The company in question was a management buy-out from a mid-sized telcoms company that had a broad product offering in the last-mile of the network.
A small group of 15 people spun-out of the telcoms company, selling one of the legacy products while they were building their next generation product. The team was comprised of management, sales, and engineering resources distributed between Sweden, China, and a small group in India.
The team was very enthusiastic to be on their own and building their new product, yet the next gen development hit multiple, difficult complications. The product was designed around a newly released chipset from a U.S. supplier – a supplier who was experiencing challenging technical issues and was therefore over 6 months late on delivery of the order. The distribution of engineering resources over 3 geographical regions also presented scheduling challenges as well as difficulties in managing workstreams.
The next gen features were constantly changing and being reprioritized due to an underdeveloped product strategy and lack of experience in the core section of the network. In addition, one of the giants in the telcoms equipment industry had already released a similar product, whereas this spin-out company’s release date was projected to take at least another 18 months.
The situation would be extremely challenging – for any CEO.
The company’s chairman called Spark to support the CEO by providing experienced hands to help push through all the roadblocks, establish internal goals, and help accelerate the company’s development.
The Spark Engagement
Spark started the engagement with an assessment to determine the full scope and depth of the challenges facing the company. The management team was very open to our involvement and together we established the status of the company’s challenges, built a plan to get their situation straightened out and set clear goals for the company.
Spark was engaged with the company for five months before handing over the working tasks to the management team to complete.
The first activity Spark and the management team undertook was to dive into strategy work. Spark started with workshops to define the company’s strategy and how they would achieve their goals.
Secondly – and most critically important – we defined the product strategy and the desired position in the network and market, which fed into the product roadmaps.
Once we had defined the product and desired roadmaps, we embarked on the daunting task of re-organizing the design work between the engineering groups in Sweden, India, and China. The Next Gen delivery was over 18 months late and a credible release date was not in sight.
A central project leader was employed to ensure accurate, high quality deliveries and discipline in prioritization of work. Secondary engineering resources were added in India to enable efficiency and speed.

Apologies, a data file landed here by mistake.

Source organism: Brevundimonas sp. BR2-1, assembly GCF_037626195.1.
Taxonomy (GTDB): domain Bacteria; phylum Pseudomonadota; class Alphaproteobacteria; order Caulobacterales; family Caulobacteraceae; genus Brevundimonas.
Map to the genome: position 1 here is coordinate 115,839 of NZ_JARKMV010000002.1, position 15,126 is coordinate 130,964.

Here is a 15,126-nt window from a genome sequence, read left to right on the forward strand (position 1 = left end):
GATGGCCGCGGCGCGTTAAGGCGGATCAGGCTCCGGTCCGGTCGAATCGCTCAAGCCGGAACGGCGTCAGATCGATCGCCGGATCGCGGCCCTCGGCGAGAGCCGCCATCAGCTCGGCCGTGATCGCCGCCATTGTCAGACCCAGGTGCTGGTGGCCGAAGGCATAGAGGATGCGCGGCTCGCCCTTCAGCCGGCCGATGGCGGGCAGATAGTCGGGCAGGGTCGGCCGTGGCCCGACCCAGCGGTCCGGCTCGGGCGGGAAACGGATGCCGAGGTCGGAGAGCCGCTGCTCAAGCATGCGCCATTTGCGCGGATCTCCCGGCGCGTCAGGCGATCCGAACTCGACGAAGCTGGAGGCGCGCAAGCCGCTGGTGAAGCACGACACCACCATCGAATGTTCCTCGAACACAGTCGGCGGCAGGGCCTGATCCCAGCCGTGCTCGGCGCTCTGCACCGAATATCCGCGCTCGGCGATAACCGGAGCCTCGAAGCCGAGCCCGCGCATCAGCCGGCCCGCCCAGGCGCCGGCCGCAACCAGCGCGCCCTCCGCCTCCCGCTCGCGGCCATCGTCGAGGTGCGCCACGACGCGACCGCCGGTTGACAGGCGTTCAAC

Deep dive analysis of the competition in the telcom’s network was completed and the desired position of the company was defined. Multiple strategy sessions were conducted to establish positioning.
A solid, credible roadmap was built and used as a central, guiding tool within the company. Prioritization of features was simplified, with less internal debate occurring due to the existence of a committed roadmap. Different types of pricing structures were reviewed and analyzed – giving the team options to work with and test before the next generation product was launched.
Product Management coaching also assisted the product manager, providing key insights into his next steps in leading his team towards product success in the future.
The following are the results of Spark’s work with the management team:
- Re-established clear direction for the company with set goals
- Created clear, executable strategy for the product, developing internal and external roadmaps
- Conducted a deeper and more thorough competitive analysis
- Developed new pricing strategy
- Created a final product release plan, providing the company with a forecast and estimates of revenue growth
- Re-organized and redistributed design work between the engineering groups in Sweden, India, and China. Established a clear development and release schedule, enabled by assigned resources and structured leadership
- Redefined roles and responsibilities in the transformation process, allowing each team member to strengthen their role and contribute at a higher level. Teams worked more efficiently with lower stress levels